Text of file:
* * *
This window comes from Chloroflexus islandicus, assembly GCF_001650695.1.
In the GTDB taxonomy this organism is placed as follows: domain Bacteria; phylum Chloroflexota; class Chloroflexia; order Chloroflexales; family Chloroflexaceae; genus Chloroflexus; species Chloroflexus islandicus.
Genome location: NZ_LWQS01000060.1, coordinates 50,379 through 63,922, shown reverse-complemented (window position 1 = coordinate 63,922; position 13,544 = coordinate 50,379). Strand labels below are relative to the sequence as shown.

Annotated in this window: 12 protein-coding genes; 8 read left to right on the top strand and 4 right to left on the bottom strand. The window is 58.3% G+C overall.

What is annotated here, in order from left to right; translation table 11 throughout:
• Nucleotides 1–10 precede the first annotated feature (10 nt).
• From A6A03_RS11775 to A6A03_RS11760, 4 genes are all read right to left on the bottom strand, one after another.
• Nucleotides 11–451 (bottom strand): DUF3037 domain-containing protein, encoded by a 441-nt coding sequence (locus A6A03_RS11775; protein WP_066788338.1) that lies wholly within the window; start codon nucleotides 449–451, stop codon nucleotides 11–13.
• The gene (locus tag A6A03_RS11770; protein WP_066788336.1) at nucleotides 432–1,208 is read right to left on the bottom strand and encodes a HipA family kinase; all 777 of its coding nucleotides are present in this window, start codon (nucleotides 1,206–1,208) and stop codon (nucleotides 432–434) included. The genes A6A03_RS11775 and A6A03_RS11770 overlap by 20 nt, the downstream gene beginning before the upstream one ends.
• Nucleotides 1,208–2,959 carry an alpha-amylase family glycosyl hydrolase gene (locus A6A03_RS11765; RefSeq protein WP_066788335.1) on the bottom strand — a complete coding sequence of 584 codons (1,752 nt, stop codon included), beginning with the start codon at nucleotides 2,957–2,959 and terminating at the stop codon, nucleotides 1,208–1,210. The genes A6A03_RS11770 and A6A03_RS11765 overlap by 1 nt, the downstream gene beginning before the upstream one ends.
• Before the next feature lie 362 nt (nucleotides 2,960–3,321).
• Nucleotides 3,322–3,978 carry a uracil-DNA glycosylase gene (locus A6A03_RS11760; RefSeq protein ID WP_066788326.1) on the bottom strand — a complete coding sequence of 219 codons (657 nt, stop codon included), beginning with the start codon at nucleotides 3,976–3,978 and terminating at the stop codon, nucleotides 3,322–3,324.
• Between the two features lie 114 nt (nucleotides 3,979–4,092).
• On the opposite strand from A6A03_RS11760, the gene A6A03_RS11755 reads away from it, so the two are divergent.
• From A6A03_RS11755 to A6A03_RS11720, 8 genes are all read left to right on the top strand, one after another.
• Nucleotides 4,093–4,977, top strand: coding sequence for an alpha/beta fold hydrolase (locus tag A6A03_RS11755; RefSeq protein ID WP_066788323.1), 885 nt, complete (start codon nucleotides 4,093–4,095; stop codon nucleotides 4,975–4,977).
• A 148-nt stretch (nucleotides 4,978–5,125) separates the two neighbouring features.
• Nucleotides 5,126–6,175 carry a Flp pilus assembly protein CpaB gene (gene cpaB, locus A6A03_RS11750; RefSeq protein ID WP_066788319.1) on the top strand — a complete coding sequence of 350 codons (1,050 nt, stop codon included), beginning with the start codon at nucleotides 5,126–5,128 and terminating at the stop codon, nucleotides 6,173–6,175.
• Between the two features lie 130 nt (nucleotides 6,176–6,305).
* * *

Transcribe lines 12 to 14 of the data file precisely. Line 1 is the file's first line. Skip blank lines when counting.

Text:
• Nucleotides 3,322–3,978 carry a uracil-DNA glycosylase gene (locus A6A03_RS11760; RefSeq protein ID WP_066788326.1) on the bottom strand — a complete coding sequence of 219 codons (657 nt, stop codon included), beginning with the start codon at nucleotides 3,976–3,978 and terminating at the stop codon, nucleotides 3,322–3,324.
• Between the two features lie 114 nt (nucleotides 3,979–4,092).
• On the opposite strand from A6A03_RS11760, the gene A6A03_RS11755 reads away from it, so the two are divergent.